Whey is a byproduct of cheese production. It’s that pseudo-clear liquid remaining after milk has been curdled and strained that used to be tossed aside as waste material. Today, we know that it houses an impressive array of proteins: beta-lactoglobulin, alpha-lactalbumin, and serum albumin. These are complete proteins, comprised of the essential amino acids central to protein synthesis and increased muscular hypertrophy. Our bodies can produce non-essential amino acids from lesser amino acids, but we cannot produce the essentials ourselves; we must eat quality protein sources. Whey is a naturally occurring, essential protein that satisfies the body’s protein requirements – hence its popularity.
Can Dairy-Sensitive People Use Whey Protein?
Whey contains trace elements of lactose, so the extremely intolerant may have problems digesting it properly. Because whey is, by definition, the stuff that separates from the casein when it curdles, it has even less casein (save for trace amounts), rarely enough to be noticeable to anyone but the most casein-intolerant. But that’s pure whey; whey protein powder has even less of both.
Lactose may pose a problem, but casein almost certainly will not.
Isolate vs. Concentrate vs. Hydrolysate
As for whey protein powder, you’ve got a couple options. Whey protein concentrate contains some fat and lactose, while whey protein isolate is pretty much pure protein with very little of the other dairy elements remaining. Concentrate is less processed and more whole, but has less protein. Isolate is about 90-94% protein, but it’s subjected to a more rigorous refinement process. Bodybuilders are drawn to the “purity” of whey isolate, lured by the moderately higher protein counts. Isolate is also considerably more expensive than concentrate, and the purported boost in beneficial effects on protein synthesis are overstated; drinking any kind of whey protein shake will have a beneficial effect on your muscle recovery and protein synthesis. If cost is not an issue, or you’re mildly sensitive to dairy, then isolate is your best choice. Otherwise, it’s probably fine to go with concentrate for most applications (or otherwise further you could just eat a steak instead).
Whey hydrolysate is predigested whey protein that’s easily absorbed and virtually free of any potential allergens, but it’s (in my opinion) horribly overpriced. Whey in general is already highly bioavailable and easily absorbed by our bodies, so absorption is rarely an issue with whey. Hydrolysate is great marketing. That’s about it. The elite of the elite – those hulking magazine cover superheros with tanned, smiling faces atop straining, veiny necks – may have actual cause to maximize protein absorption, but you guys definitely don’t need to fuss over that stuff.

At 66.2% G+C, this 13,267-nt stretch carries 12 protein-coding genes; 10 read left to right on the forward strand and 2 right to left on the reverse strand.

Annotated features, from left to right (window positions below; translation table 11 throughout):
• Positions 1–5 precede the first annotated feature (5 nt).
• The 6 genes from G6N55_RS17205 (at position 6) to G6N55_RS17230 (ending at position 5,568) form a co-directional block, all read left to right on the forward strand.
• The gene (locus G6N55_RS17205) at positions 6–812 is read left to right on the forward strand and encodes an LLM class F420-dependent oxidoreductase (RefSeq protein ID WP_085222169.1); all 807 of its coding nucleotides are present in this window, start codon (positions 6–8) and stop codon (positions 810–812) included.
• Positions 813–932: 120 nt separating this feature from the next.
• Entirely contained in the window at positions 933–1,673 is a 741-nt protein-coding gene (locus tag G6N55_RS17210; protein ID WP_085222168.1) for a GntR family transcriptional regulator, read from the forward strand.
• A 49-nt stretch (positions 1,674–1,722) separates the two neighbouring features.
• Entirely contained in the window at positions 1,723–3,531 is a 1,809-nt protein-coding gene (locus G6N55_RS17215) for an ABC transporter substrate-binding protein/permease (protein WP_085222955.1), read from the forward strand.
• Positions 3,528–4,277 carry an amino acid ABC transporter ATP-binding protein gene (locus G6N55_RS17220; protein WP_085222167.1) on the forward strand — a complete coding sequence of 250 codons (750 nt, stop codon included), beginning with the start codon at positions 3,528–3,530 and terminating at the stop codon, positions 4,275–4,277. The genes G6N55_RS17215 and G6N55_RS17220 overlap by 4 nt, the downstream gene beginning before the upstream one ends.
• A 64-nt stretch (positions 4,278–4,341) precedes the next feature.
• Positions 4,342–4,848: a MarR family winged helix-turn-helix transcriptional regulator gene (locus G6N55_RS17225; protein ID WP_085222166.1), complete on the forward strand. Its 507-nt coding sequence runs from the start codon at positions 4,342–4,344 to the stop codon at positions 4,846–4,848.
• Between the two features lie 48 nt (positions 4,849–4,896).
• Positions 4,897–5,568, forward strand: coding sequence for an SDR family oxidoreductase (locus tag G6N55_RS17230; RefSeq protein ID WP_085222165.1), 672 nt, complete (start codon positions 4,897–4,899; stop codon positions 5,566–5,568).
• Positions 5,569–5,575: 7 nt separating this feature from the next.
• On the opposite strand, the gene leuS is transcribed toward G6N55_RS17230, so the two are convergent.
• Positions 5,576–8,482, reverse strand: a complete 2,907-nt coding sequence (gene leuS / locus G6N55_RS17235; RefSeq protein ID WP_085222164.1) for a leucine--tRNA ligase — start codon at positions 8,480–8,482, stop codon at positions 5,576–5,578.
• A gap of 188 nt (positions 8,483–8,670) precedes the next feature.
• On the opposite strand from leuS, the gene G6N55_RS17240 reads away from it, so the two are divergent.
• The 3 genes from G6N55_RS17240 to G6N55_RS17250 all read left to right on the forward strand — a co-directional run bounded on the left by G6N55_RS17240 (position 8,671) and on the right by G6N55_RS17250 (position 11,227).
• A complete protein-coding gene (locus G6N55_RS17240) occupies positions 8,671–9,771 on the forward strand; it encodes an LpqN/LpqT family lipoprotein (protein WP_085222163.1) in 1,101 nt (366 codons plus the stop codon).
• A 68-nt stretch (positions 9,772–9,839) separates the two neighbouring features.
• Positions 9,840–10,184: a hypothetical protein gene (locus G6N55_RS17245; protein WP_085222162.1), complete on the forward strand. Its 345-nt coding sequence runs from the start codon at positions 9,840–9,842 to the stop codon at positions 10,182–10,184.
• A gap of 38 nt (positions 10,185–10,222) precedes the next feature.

Is it Primal?
Whey protein falls into the 80/20 category. It isn’t strictly Primal (and certainly not paleo) in that it wasn’t available to Grok, but it can be an effective, occasional high-protein meal replacement with most – if not all – of the potential allergens mitigated or negated. It’s an analog, a bit like dairy itself. If you can’t handle any dairy, skip it (or try whey isolate) and take the time to prepare a meal. If you can handle dairy without a problem, a whey protein powder is a pretty good way to shuttle nutrients into your body, especially if you’ve chosen to go the post-workout nutrition route – which I usually don’t.
Going Primal means acknowledging both the limitations and the advantages of modern life. I wish I could laze around on the savannah for days following a successful kill. I wish I had ten hours of leisure time every day. The reality is that we’re a busy bunch of people, and if we’re truly serious about maximizing our quality of life, slamming down a quick protein shake so we can get to the office a little earlier might mean we can leave earlier, too, and get home in time for a date with the significant other, a hike at dusk, or an extra couple chapters on that great book we’ve been meaning to read. If that isn’t a feature of modern life that can help us follow the Primal ways more easily, I’m not sure what qualifies.
Mark Sisson is the founder of Mark’s Daily Apple, godfather to the Primal food and lifestyle movement, and the New York Times bestselling author of The Keto Reset Diet. His latest book is Keto for Life, where he discusses how he combines the keto diet with a Primal lifestyle for optimal health and longevity. Mark is the author of numerous other books as well, including The Primal Blueprint, which was credited with turbocharging the growth of the primal/paleo movement back in 2009. After spending three decades researching and educating folks on why food is the key component to achieving and maintaining optimal wellness, Mark launched Primal Kitchen, a real-food company that creates Primal/paleo, keto, and Whole30-friendly kitchen staples.